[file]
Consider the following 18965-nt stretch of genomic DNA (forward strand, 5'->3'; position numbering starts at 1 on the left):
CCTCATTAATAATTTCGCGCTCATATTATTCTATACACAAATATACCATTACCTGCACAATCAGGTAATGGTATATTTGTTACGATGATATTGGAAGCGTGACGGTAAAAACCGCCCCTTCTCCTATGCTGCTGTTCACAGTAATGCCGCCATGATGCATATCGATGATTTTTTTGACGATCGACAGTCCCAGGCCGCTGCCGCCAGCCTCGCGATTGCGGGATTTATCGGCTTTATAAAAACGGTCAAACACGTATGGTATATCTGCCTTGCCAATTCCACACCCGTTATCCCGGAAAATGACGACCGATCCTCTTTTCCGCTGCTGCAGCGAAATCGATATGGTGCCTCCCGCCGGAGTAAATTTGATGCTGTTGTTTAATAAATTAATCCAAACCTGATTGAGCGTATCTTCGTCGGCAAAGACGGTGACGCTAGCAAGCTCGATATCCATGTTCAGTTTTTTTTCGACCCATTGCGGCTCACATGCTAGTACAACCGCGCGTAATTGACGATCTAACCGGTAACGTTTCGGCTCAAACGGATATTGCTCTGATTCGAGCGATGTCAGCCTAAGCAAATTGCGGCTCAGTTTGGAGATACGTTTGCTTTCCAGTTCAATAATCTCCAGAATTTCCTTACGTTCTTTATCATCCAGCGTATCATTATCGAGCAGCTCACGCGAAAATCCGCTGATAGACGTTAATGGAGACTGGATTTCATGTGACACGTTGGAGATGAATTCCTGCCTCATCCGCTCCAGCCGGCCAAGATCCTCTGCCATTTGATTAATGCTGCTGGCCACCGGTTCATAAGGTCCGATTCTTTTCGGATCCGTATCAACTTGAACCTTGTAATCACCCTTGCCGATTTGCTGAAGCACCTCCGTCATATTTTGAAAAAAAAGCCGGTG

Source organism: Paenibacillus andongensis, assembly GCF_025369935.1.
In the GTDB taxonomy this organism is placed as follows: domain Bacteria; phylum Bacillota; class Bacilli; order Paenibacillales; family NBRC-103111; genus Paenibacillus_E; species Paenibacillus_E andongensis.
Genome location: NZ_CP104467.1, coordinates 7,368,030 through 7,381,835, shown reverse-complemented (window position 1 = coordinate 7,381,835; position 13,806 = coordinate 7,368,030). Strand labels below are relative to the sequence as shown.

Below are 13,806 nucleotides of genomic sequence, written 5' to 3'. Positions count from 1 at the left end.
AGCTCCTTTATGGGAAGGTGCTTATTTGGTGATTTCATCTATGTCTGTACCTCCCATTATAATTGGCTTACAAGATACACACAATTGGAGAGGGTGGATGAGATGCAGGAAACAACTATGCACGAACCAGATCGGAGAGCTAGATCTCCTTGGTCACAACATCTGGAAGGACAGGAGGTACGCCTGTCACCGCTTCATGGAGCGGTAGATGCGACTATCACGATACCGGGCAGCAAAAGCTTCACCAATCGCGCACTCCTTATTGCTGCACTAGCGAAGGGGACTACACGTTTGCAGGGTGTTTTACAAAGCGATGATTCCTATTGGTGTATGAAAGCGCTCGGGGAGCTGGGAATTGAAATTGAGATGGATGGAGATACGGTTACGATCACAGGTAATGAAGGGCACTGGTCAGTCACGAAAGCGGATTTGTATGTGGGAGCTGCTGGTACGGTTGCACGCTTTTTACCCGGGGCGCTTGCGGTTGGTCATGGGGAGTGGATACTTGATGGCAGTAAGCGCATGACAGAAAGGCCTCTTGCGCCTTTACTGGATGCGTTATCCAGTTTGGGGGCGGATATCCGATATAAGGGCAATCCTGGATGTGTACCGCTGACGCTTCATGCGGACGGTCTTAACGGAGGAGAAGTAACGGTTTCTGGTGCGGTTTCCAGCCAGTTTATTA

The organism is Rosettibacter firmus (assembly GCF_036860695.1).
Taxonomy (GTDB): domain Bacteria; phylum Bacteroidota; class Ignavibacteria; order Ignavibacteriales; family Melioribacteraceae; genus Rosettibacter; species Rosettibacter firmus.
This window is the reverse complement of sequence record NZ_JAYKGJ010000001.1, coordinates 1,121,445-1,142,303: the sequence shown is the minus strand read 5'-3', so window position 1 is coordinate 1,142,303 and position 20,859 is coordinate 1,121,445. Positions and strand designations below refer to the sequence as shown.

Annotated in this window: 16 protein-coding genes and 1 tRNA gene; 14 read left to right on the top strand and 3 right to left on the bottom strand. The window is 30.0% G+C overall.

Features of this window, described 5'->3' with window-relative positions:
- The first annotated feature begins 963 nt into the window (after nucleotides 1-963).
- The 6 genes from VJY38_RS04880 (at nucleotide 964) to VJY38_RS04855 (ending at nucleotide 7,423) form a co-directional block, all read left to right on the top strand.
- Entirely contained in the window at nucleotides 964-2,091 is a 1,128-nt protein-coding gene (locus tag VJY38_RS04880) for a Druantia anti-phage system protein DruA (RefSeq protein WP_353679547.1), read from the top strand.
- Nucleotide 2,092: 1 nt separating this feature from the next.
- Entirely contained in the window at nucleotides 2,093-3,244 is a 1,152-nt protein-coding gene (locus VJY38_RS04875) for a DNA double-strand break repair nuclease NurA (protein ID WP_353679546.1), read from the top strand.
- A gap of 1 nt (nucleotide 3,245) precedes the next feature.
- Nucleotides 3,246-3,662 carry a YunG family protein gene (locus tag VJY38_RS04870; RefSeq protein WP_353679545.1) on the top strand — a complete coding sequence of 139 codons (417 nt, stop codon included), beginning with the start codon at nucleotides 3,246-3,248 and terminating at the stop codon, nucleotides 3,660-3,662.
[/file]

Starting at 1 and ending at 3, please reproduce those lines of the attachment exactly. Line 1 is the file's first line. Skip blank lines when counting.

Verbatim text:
Consider the following 18965-nt stretch of genomic DNA (forward strand, 5'->3'; position numbering starts at 1 on the left):
CCTCATTAATAATTTCGCGCTCATATTATTCTATACACAAATATACCATTACCTGCACAATCAGGTAATGGTATATTTGTTACGATGATATTGGAAGCGTGACGGTAAAAACCGCCCCTTCTCCTATGCTGCTGTTCACAGTAATGCCGCCATGATGCATATCGATGATTTTTTTGACGATCGACAGTCCCAGGCCGCTGCCGCCAGCCTCGCGATTGCGGGATTTATCGGCTTTATAAAAACGGTCAAACACGTATGGTATATCTGCCTTGCCAATTCCACACCCGTTATCCCGGAAAATGACGACCGATCCTCTTTTCCGCTGCTGCAGCGAAATCGATATGGTGCCTCCCGCCGGAGTAAATTTGATGCTGTTGTTTAATAAATTAATCCAAACCTGATTGAGCGTATCTTCGTCGGCAAAGACGGTGACGCTAGCAAGCTCGATATCCATGTTCAGTTTTTTTTCGACCCATTGCGGCTCACATGCTAGTACAACCGCGCGTAATTGACGATCTAACCGGTAACGTTTCGGCTCAAACGGATATTGCTCTGATTCGAGCGATGTCAGCCTAAGCAAATTGCGGCTCAGTTTGGAGATACGTTTGCTTTCCAGTTCAATAATCTCCAGAATTTCCTTACGTTCTTTATCATCCAGCGTATCATTATCGAGCAGCTCACGCGAAAATCCGCTGATAGACGTTAATGGAGACTGGATTTCATGTGACACGTTGGAGATGAATTCCTGCCTCATCCGCTCCAGCCGGCCAAGATCCTCTGCCATTTGATTAATGCTGCTGGCCACCGGTTCATAAGGTCCGATTCTTTTCGGATCCGTATCAACTTGAACCTTGTAATCACCCTTGCCGATTTGCTGAAGCACCTCCGTCATATTTTGAAAAAAAAGCCGGTG

Source organism: Paenibacillus andongensis, assembly GCF_025369935.1.